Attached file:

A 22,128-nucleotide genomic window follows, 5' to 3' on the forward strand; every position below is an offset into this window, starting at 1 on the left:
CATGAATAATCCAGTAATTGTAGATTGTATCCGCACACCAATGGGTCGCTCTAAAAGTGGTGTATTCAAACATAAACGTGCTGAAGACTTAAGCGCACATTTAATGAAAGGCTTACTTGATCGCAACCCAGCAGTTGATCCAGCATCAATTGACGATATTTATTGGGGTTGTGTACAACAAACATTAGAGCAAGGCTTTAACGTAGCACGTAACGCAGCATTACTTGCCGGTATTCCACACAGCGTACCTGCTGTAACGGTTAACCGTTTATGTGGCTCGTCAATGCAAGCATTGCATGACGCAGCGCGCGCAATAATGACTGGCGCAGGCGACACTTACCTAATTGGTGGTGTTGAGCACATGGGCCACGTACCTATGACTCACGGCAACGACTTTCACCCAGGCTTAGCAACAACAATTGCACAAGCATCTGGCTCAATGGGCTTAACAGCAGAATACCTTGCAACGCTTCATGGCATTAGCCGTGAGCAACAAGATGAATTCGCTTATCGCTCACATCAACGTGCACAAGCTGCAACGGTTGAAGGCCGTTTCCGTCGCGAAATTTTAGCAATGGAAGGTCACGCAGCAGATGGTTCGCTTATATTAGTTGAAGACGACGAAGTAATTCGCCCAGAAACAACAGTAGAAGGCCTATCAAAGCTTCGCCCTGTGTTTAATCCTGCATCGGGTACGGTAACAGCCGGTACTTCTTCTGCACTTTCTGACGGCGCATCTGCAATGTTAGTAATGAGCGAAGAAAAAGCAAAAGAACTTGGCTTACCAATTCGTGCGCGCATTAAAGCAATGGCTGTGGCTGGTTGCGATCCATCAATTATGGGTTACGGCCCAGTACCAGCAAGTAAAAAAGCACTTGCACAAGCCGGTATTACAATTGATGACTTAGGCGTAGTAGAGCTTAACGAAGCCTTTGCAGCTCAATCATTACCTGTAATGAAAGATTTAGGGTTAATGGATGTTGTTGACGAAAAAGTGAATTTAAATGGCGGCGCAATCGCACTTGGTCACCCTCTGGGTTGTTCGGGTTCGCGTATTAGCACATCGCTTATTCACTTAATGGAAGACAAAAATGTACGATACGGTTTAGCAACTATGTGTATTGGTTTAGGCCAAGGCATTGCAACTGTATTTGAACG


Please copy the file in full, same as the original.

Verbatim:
A 22,128-nucleotide genomic window follows, 5' to 3' on the forward strand; every position below is an offset into this window, starting at 1 on the left:
CATGAATAATCCAGTAATTGTAGATTGTATCCGCACACCAATGGGTCGCTCTAAAAGTGGTGTATTCAAACATAAACGTGCTGAAGACTTAAGCGCACATTTAATGAAAGGCTTACTTGATCGCAACCCAGCAGTTGATCCAGCATCAATTGACGATATTTATTGGGGTTGTGTACAACAAACATTAGAGCAAGGCTTTAACGTAGCACGTAACGCAGCATTACTTGCCGGTATTCCACACAGCGTACCTGCTGTAACGGTTAACCGTTTATGTGGCTCGTCAATGCAAGCATTGCATGACGCAGCGCGCGCAATAATGACTGGCGCAGGCGACACTTACCTAATTGGTGGTGTTGAGCACATGGGCCACGTACCTATGACTCACGGCAACGACTTTCACCCAGGCTTAGCAACAACAATTGCACAAGCATCTGGCTCAATGGGCTTAACAGCAGAATACCTTGCAACGCTTCATGGCATTAGCCGTGAGCAACAAGATGAATTCGCTTATCGCTCACATCAACGTGCACAAGCTGCAACGGTTGAAGGCCGTTTCCGTCGCGAAATTTTAGCAATGGAAGGTCACGCAGCAGATGGTTCGCTTATATTAGTTGAAGACGACGAAGTAATTCGCCCAGAAACAACAGTAGAAGGCCTATCAAAGCTTCGCCCTGTGTTTAATCCTGCATCGGGTACGGTAACAGCCGGTACTTCTTCTGCACTTTCTGACGGCGCATCTGCAATGTTAGTAATGAGCGAAGAAAAAGCAAAAGAACTTGGCTTACCAATTCGTGCGCGCATTAAAGCAATGGCTGTGGCTGGTTGCGATCCATCAATTATGGGTTACGGCCCAGTACCAGCAAGTAAAAAAGCACTTGCACAAGCCGGTATTACAATTGATGACTTAGGCGTAGTAGAGCTTAACGAAGCCTTTGCAGCTCAATCATTACCTGTAATGAAAGATTTAGGGTTAATGGATGTTGTTGACGAAAAAGTGAATTTAAATGGCGGCGCAATCGCACTTGGTCACCCTCTGGGTTGTTCGGGTTCGCGTATTAGCACATCGCTTATTCACTTAATGGAAGACAAAAATGTACGATACGGTTTAGCAACTATGTGTATTGGTTTAGGCCAAGGCATTGCAACTGTATTTGAACG